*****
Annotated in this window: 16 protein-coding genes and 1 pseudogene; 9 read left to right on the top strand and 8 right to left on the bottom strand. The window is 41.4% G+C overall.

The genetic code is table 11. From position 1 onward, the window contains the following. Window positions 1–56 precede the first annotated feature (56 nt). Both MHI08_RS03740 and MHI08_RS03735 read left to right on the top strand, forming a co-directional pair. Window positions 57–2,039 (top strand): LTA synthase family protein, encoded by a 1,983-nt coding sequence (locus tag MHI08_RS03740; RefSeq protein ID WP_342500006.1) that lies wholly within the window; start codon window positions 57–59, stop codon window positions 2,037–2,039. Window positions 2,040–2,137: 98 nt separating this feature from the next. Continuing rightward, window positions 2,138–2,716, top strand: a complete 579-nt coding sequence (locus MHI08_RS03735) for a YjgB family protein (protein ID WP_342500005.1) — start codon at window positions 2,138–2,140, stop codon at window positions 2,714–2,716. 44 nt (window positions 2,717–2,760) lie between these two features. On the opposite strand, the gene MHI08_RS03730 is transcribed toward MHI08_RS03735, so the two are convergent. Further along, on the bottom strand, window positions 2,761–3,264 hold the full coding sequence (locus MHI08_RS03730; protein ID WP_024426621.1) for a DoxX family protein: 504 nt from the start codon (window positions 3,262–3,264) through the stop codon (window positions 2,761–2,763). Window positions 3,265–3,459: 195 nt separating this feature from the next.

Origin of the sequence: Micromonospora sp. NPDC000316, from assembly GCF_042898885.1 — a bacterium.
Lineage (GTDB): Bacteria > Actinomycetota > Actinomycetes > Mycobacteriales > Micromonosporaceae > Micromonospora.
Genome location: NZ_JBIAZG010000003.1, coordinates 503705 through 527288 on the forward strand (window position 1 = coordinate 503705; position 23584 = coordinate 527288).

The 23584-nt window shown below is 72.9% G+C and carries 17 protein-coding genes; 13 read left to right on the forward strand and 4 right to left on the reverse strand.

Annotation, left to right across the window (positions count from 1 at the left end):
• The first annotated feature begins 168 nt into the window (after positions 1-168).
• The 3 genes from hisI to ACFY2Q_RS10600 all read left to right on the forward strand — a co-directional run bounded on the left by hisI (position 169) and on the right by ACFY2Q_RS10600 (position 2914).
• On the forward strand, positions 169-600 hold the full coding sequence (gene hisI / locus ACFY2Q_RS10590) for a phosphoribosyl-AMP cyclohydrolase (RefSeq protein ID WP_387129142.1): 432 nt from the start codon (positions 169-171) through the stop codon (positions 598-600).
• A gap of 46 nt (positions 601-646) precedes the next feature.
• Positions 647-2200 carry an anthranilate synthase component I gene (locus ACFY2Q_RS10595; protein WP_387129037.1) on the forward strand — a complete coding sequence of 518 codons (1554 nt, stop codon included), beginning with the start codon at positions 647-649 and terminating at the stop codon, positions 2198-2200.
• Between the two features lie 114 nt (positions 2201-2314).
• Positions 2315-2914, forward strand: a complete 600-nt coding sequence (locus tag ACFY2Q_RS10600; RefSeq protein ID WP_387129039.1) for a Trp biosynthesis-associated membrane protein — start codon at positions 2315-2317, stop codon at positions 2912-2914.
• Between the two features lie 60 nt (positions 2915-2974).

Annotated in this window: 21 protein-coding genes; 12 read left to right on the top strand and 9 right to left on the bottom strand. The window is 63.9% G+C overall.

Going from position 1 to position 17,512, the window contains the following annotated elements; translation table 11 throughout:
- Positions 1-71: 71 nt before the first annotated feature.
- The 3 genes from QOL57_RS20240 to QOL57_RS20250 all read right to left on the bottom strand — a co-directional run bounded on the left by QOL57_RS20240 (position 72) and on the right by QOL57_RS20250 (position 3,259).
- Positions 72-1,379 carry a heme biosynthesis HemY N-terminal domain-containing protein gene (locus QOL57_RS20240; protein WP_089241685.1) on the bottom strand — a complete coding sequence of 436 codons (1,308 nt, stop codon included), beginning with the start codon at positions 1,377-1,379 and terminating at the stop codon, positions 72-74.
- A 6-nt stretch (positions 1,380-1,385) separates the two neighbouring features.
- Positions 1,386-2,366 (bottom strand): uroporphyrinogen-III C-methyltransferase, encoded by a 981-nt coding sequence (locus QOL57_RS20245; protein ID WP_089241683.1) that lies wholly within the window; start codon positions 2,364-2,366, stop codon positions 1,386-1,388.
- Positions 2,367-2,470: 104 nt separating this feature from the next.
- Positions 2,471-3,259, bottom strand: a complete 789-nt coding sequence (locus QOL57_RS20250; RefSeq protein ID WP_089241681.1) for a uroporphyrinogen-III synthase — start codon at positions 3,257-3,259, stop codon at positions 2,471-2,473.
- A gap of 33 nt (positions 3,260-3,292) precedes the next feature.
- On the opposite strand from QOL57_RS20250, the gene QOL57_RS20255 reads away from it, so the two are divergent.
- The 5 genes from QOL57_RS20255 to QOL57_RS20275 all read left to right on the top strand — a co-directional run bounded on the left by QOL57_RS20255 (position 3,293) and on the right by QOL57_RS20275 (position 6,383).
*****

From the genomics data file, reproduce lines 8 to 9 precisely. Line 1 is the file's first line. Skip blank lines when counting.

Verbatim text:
• The first annotated feature begins 168 nt into the window (after positions 1-168).
• The 3 genes from hisI to ACFY2Q_RS10600 all read left to right on the forward strand — a co-directional run bounded on the left by hisI (position 169) and on the right by ACFY2Q_RS10600 (position 2914).